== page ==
The Observer (UK): Austin Wright's 'Tony and Susan'

Austin Wright was a professor of English in the McMicken College of Arts & Sciences at the University of Cincinnati. Of his seven novels, Tony and Susan (published in 1993, 10 years before his death) was his most popular work. It tells the tale of a university professor (Susan) who receives a manuscript from her ex-husband, asking her to read it.

The book features a difficult task to pull off: a novel within a novel, as Susan reads the horrific story of a math professor named Tony and a vacation in Maine gone bad. The "[London] Times" encourages readers to take advantage of the book's reappearance, calling it a "masterful example of narrative intensity and artistic control."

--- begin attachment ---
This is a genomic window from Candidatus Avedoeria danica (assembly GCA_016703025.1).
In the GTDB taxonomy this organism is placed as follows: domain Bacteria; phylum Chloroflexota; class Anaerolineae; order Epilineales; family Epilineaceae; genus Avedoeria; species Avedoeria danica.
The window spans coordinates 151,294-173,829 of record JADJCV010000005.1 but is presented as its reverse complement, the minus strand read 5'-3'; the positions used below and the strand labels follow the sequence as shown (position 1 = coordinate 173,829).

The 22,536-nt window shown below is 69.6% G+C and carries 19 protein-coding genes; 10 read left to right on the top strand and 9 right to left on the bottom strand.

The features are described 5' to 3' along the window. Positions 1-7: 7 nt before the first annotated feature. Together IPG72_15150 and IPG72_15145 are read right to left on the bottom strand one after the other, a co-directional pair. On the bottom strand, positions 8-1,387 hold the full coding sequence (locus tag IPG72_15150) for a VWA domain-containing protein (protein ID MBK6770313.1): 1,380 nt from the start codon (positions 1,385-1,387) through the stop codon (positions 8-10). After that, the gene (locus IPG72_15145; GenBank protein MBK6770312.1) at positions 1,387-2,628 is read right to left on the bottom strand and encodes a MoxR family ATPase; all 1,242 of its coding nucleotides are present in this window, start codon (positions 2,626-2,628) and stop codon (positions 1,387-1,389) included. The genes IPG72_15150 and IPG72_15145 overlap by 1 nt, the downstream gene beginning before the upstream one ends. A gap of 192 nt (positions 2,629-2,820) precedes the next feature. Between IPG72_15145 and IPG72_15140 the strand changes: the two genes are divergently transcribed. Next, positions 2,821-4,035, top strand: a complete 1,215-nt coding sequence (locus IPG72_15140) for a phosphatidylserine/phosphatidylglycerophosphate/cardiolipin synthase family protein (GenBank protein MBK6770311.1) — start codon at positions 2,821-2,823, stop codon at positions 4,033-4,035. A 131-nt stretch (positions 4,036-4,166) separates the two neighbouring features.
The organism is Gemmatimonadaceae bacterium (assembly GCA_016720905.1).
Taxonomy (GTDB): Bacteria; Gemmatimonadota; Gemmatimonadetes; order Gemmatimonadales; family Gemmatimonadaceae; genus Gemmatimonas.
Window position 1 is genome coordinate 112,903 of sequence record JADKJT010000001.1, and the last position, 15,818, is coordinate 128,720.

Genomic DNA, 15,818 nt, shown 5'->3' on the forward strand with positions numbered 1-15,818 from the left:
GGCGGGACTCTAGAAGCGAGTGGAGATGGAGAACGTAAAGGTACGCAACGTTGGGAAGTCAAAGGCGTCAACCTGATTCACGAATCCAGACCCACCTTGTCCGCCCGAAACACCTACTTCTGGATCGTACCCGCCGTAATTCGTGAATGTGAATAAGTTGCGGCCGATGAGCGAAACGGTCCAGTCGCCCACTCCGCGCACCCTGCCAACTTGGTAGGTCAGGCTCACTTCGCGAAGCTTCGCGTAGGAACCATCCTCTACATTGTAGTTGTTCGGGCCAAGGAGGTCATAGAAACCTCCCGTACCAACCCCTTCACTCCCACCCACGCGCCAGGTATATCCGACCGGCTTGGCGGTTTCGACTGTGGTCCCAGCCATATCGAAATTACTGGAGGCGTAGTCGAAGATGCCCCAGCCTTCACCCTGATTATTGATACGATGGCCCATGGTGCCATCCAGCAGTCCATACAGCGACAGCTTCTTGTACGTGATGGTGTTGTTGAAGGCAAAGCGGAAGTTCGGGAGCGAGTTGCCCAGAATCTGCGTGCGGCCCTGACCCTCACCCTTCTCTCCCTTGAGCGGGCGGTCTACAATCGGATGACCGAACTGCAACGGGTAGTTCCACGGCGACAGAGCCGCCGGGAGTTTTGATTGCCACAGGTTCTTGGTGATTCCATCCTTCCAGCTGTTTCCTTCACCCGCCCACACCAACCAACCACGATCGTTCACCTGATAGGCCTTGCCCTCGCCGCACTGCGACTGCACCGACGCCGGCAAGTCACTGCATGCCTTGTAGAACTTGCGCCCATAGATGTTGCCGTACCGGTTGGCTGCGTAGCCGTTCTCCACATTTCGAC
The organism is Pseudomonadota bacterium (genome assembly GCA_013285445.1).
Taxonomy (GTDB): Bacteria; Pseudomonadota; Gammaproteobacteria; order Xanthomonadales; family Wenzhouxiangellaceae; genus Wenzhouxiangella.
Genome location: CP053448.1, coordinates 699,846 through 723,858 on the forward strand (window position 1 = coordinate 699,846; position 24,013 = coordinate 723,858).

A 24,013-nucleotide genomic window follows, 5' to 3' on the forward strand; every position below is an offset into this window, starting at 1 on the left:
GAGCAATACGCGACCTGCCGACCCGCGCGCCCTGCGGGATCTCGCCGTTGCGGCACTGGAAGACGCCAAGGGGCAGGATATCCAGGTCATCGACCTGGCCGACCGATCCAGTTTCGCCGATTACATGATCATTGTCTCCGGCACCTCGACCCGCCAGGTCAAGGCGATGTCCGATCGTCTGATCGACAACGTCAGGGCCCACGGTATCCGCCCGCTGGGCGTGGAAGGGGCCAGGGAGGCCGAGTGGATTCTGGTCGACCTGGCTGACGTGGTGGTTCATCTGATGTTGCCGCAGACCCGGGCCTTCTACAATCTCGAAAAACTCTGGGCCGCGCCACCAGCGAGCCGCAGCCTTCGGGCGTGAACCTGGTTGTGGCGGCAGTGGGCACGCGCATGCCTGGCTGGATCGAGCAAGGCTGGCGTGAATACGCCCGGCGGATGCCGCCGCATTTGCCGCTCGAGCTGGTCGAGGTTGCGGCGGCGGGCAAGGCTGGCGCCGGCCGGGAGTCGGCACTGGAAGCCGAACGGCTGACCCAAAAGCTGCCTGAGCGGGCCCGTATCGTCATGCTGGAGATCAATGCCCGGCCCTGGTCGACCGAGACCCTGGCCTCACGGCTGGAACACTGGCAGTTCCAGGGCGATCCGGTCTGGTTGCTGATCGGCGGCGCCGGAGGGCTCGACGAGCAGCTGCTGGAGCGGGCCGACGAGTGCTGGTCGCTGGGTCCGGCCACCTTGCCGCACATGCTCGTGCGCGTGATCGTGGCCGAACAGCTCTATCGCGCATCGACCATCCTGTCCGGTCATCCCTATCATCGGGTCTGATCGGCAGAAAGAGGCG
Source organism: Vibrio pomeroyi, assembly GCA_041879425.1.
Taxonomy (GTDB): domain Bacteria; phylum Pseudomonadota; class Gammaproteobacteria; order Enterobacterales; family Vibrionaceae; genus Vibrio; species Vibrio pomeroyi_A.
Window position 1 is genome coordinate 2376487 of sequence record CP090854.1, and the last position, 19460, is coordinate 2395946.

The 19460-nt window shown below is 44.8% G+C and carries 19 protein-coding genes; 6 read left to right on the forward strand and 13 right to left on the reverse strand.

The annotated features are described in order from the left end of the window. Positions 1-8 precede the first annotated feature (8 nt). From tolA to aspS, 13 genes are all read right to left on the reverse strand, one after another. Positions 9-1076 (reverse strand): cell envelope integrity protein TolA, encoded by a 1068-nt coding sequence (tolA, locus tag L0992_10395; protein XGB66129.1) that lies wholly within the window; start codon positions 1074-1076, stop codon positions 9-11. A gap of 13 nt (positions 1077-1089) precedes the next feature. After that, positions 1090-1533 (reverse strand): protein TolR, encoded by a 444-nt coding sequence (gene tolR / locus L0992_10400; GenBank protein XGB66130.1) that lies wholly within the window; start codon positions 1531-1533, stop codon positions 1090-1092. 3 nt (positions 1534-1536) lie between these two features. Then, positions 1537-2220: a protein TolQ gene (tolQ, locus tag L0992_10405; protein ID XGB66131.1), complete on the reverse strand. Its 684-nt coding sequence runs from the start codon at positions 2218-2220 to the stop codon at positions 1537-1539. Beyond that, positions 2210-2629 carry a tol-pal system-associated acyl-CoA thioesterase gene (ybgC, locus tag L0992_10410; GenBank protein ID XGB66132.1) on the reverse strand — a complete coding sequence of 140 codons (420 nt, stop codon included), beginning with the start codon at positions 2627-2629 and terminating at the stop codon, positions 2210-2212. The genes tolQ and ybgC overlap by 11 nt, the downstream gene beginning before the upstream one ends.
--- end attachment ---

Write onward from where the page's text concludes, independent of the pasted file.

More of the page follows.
Even so, "Observer" reviewer William Skidelsky questions why the Atlantic felt the need to reissue the work. He reports that he was told it is "the most astounding lost masterpiece of American fiction since Revolutionary Road."

Although he says he disagrees with that sweeping assessment, Skidelsky says, "'Tony and Susan' thus ends up being several things: an adventure story, an analysis of literary ambition, and a meditation on memory and the passage of time."

Read the full review from The Observer.

Read the full review from The Times (London).

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